Tag: asq

What the “Blog Boom” means to us… Because quality always matters

ASQ’s Quality Progress July issue discusses the “Blog Bloom” and incorporates feedback from a few of the Influential Voices in the industry.

I’m delighted to say that I’ve been an Influential Voice from the start.  It’s been a truly rewarding experience, and I’m excited to be included in this issue.

In the QP article, I discuss my role as an ASQ Influential Voice blogger and incorporate the PDCA cycle where managing your online presence is concerned.  I’ll actually be discussing this topic in more detail through upcoming webinars and workshops scheduled through HCC’s Institute for Corporate & Continuing Education.

One thing I didn’t discuss is the impact on the industry I believe we have had through this blog. The significance is worth a mention…

What’s special about quality engineers?

10173565_277853405713410_6102543326161341779_nQuality engineers are at the heart of our organization.  As a third-party quality assurance firm, we count on the hundreds of engineers we have positioned throughout the world to be the eyes and ears for our clients on-site at their factory locations.  As an exhibitor in this year’s World Conference on Quality & Improvement last week, we had the pleasure of meeting more than a handful of these passionate quality professionals and have further assurance that these individuals share certain attributes unique to the industry. An eye for quality doesn’t quite do it justice, but rather a combination of attributes that are unique to these individuals.

Quality Magazine recently posted an article discussing Five Things a Quality Engineer Should Know, and they were spot on:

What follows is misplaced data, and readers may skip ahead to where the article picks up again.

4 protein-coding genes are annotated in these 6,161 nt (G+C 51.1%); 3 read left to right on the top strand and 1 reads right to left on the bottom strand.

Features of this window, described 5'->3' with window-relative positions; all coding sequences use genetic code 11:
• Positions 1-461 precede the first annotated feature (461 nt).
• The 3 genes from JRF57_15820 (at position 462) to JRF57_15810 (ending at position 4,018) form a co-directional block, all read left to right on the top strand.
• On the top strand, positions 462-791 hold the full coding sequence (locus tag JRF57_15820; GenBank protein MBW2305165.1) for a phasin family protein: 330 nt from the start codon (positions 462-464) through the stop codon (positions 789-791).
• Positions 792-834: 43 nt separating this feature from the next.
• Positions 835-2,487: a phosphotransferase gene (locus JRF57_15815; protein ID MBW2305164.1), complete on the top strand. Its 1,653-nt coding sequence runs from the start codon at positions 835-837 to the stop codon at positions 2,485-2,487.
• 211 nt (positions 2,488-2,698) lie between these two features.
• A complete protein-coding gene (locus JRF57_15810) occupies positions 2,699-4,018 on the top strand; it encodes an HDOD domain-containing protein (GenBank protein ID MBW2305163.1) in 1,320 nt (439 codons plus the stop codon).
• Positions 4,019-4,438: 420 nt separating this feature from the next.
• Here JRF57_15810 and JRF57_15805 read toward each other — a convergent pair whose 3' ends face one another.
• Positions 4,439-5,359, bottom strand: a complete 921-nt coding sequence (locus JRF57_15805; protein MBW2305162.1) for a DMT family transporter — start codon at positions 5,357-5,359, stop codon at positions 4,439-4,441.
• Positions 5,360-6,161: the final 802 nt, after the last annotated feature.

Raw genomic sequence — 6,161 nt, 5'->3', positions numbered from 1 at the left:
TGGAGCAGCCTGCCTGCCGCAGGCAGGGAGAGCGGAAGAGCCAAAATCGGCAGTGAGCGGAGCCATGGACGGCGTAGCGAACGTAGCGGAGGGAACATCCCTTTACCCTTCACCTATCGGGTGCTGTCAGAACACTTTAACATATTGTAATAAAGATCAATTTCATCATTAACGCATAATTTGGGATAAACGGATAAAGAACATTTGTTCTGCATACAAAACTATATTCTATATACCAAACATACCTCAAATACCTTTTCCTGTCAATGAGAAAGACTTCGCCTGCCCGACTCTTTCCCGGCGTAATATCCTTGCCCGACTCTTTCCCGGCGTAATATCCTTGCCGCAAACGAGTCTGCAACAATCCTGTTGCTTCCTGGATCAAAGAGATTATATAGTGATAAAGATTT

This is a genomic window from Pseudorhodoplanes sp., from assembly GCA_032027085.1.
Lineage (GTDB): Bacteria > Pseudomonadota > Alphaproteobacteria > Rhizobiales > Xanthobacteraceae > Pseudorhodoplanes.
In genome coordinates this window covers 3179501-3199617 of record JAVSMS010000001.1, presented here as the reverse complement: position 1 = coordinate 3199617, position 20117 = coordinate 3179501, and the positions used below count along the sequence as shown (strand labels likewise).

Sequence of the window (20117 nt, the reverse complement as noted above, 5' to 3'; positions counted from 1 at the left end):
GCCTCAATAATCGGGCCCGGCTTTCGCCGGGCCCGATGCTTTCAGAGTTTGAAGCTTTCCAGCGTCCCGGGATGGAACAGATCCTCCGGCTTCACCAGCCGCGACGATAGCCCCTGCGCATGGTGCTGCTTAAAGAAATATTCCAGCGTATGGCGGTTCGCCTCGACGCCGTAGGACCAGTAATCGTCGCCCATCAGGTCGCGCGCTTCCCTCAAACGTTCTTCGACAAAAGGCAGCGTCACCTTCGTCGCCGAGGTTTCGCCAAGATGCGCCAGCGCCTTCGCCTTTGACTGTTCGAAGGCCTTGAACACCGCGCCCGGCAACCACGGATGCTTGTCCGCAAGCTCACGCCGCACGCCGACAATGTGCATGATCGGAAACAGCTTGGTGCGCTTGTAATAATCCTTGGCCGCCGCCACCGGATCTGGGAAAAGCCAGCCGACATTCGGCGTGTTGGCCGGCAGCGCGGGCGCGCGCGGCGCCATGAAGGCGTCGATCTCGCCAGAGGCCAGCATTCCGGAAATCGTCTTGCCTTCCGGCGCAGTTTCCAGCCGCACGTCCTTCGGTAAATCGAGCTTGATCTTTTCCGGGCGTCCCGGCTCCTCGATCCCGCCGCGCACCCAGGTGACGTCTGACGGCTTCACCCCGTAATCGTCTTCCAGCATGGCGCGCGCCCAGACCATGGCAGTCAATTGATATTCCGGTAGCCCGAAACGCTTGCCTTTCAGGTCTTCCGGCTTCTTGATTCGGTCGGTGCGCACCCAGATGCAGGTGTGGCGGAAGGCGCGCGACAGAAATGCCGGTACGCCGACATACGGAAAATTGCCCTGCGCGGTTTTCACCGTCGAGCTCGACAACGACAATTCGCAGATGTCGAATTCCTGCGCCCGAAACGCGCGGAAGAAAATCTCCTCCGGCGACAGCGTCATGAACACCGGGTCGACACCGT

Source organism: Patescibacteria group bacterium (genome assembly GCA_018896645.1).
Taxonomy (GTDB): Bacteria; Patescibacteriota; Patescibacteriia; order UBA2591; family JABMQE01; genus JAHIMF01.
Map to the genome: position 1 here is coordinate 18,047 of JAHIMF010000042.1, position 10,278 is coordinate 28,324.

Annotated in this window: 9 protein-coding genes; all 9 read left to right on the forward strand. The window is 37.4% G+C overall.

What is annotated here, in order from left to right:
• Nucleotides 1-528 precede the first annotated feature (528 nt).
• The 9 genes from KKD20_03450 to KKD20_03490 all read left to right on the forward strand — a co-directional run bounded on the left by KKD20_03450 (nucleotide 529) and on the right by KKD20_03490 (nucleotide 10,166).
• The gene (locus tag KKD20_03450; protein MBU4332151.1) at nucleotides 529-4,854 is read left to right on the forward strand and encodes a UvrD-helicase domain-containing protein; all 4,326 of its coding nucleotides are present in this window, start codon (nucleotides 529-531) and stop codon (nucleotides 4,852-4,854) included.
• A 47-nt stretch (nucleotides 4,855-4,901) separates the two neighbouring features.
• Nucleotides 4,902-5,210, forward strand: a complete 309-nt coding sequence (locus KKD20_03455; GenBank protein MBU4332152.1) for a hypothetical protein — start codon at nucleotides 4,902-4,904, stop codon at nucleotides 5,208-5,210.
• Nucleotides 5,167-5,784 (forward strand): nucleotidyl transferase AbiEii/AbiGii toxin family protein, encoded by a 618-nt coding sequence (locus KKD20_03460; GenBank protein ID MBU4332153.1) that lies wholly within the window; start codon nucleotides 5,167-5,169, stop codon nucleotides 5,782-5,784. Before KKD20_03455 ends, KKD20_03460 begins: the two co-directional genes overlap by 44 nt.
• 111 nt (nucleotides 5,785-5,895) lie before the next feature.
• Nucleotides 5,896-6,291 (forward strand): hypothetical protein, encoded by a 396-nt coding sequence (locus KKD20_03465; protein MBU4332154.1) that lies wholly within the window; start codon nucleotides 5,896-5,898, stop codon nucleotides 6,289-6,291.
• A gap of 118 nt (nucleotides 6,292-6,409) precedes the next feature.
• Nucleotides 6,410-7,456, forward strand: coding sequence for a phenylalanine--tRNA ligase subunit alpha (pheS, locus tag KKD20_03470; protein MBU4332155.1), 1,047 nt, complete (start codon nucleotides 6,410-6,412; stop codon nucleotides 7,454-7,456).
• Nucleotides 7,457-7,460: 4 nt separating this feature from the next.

1. Business Management System
  2. Time Series Tracking for Process Metrics
  3. Process Documentation
  4. Data Analysis
  5. Organizational Metrics Improvement

We agree with Quality’s summary,

Quality Engineers can be a more valuable asset to their organizations when they expand a silo scoping of their work efforts to orchestrate the big picture and its associated processes. 

But, what do we look for in our quality engineers?

Global State of Quality 2013

ASQ issued the 2013 Global State of Quality report not long ago, in addition to the summary below that was posted to their blog earlier this week.

We have reviewed the report and do feel it is representative of our experience as an industry provider.  While there are certainly issues of concern, such as the unfavorable continuous improvement findings, we remain optimistic in the long-term when we see figures representing 96% of respondents providing quality training. The key is to ensure quality training connects with the right objectives and is supported with the appropriate actions.  We are anticipating the 2014 report to see if this trend is accurate.

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The Handy Guide to Quality… Welcome!

ASQ’s recent Facebook post hit our radar with a reminder that World Quality Month is coming up in November.  And, what better time is there to “raise the voice” of quality?

On the World Quality Month site is a video that does a great job demonstrating quality’s importance and how it’s incorporated into all processes.  Presented by the Chartered Quality Institute, this is a must share…